New international agreements and laws are needed to clarify privacy and security issues for digital communication, according to panelists at a seminar at The University of Hong Kong.
Stacy Baird, Chair of Data Sovereignty at the Asia Cloud Computing Association, said that the recent Apple vs FBI case—in which Apple, citing privacy issues, refused to help the FBI decrypt the phone of a terrorist—was the latest manifestation of an ongoing debate.
Baird noted that the case made the public more aware of privacy and security issues, and public opinion turned against the FBI during the dispute. ‘Public concern over privacy overrode security considerations from the FBI,’ he said.
However, the case was resolved when the FBI found a third party to handle the decryption, leaving the security-versus-privacy debate unsettled. Baird said there is a real need for new laws and agreements on such issues, to bring us ‘from the age of the steam engine to the age of the search engine’.
Baird was among law and surveillance experts from Asia, Europe, the US and Canada who spoke at HKU’s Faculty of Law on 13 May, at a seminar titled ‘Who’s Got Your Back? Securing Trust and Agency in a World of Backdoors & Gatekeepers’.
It was the first event organised by the Digital Asia Hub—an independent, non-profit internet and society think tank based at the Journalism and Media Studies Centre—co-hosted with the JMSC and the Law and Technology Centre at the Faculty of Law.
Ian Brown, Professor of Information Security and Privacy at the Oxford Internet Institute, said there is scope for a ‘coalition of the willing’ to adopt international standards, and that domestic legislation is also critical.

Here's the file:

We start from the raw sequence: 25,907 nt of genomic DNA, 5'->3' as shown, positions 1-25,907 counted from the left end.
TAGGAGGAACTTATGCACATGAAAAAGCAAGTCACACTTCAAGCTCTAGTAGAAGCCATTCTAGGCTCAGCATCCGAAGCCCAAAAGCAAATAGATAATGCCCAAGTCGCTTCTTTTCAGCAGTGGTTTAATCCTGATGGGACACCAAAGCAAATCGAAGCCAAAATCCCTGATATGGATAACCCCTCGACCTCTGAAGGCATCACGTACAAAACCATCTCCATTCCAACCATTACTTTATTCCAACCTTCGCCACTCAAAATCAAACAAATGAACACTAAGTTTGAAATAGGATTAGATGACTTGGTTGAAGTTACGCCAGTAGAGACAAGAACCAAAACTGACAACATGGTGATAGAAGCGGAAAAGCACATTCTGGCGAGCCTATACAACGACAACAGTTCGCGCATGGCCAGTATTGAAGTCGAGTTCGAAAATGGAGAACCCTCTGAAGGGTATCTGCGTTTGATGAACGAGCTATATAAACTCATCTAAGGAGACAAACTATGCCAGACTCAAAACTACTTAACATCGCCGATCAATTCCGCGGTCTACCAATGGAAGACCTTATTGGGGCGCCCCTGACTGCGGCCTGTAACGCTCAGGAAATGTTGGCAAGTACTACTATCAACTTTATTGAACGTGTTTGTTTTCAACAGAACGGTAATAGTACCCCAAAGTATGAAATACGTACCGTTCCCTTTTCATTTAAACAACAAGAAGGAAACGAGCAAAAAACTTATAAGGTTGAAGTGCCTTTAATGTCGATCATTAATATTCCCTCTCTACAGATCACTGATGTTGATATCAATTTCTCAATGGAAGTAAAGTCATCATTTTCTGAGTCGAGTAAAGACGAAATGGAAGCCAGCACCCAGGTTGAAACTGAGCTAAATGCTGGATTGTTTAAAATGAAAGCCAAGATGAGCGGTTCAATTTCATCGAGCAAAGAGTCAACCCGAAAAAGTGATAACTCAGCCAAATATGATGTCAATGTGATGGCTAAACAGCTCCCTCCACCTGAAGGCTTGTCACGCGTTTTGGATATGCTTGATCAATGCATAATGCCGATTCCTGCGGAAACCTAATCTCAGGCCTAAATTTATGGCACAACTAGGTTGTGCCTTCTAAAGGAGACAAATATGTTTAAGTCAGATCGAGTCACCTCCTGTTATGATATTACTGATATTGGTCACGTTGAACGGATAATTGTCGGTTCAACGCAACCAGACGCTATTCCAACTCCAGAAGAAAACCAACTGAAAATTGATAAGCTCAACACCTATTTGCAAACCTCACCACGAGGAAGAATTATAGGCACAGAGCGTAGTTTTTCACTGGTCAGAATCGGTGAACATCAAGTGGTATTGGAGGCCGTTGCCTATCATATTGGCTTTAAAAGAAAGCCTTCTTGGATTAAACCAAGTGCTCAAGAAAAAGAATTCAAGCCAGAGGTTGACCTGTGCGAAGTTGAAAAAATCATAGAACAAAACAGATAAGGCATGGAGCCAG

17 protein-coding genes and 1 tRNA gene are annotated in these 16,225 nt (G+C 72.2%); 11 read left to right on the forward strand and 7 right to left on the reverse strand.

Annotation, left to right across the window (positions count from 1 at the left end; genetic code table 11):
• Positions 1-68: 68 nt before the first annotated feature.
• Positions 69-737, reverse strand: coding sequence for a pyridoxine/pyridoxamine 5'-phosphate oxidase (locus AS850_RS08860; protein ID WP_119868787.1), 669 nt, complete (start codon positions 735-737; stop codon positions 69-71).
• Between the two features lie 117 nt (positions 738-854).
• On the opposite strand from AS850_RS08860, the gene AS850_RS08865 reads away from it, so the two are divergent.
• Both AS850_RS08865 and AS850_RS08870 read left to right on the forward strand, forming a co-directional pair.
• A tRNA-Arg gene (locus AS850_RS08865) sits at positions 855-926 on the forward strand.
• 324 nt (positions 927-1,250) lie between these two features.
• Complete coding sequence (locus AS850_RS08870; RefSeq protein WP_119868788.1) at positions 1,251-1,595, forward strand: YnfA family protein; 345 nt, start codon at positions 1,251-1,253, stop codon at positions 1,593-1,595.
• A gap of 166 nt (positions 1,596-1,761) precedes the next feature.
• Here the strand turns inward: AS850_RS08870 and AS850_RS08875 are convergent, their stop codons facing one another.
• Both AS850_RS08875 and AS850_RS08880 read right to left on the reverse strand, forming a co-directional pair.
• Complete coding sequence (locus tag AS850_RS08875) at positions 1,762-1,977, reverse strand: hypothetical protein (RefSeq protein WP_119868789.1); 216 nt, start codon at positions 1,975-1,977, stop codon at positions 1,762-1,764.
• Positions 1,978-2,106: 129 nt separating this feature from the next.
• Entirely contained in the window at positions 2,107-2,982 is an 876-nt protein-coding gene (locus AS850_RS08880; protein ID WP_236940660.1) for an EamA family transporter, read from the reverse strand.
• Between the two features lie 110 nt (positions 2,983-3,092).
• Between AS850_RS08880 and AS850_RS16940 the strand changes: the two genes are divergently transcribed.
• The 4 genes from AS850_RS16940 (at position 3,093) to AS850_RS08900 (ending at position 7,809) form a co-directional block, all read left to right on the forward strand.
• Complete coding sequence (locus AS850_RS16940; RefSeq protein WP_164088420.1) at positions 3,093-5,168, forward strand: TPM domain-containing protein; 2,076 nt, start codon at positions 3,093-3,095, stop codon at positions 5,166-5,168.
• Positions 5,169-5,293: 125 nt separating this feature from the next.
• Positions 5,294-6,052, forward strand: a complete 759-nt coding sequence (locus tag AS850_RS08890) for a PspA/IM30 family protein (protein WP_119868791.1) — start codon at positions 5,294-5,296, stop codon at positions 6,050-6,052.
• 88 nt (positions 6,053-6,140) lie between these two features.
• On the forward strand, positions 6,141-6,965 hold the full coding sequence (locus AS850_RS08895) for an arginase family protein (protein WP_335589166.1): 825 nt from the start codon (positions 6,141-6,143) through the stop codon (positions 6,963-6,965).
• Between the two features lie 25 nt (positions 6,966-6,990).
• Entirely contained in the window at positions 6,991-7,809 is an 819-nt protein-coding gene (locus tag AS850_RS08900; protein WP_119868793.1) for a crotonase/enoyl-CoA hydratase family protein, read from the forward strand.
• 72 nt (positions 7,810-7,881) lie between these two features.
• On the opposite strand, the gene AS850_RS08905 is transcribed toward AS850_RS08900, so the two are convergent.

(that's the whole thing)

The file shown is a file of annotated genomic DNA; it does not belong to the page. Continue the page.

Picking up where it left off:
A problem, he said, is that many countries are developing such laws in isolation. ‘Governments are racing around the world to develop privacy laws to protect citizens, but the laws are inconsistent—that’s completely incongruous with the idea of open international data flows,’ he said.
The second part of the seminar—moderated by Doreen Weisenhaus, Director of the Media Law Project and Associate Professor at the JMSC—focused on how citizens can push for reform, and gain some control over their personal online data.
Masashi Crete-Nishihata, Research Manager of the Citizen Lab at the University of Toronto, introduced the Access My Info app, which helps users query telecommunications providers on how they collect their users’ data and share it with third parties.
Fieke Jansen of the Tactical Technology Collective spoke about the multi-million-dollar industry that ‘revolves around trading our data’, and suggested strategies technology users could adopt ‘to make it less bad’. These include carefully choosing which technology platforms are used, exploring what data they are allowing to be tracked (such as satellite navigation coordinates) and determining which can be influenced. ‘Maybe leave your phone at home one day to break your behavioural pattern,’ she also said.
Malavika Jayaram, Executive Director of the Digital Asia Hub and Fellow at the Berkman Center for Internet & Society at Harvard University, said another way for individuals to protect themselves is to ‘jam the system with other data’, publishing less important information online (such as meal details and times) in order to create ‘noise’ and obfuscate what’s being collected already.
These are interim measures, however, and not the type of clarifying agreements and laws the panelists were advocating. ‘These are difficult issues with law and technology that aren’t going to go away,’ said Brown. ‘Law students of today will be grappling with them for their whole careers.’
Prof. Ian Brown discusses Apple-FBI case and cybersecurity at #whosgotyourbackhk conference #HKU #theta360 – Spherical Image – RICOH THETA
360 degree photo: Ian Brown, Professor of Information Security and Privacy, Oxford Internet Institute, discusses the Apple vs FBI case.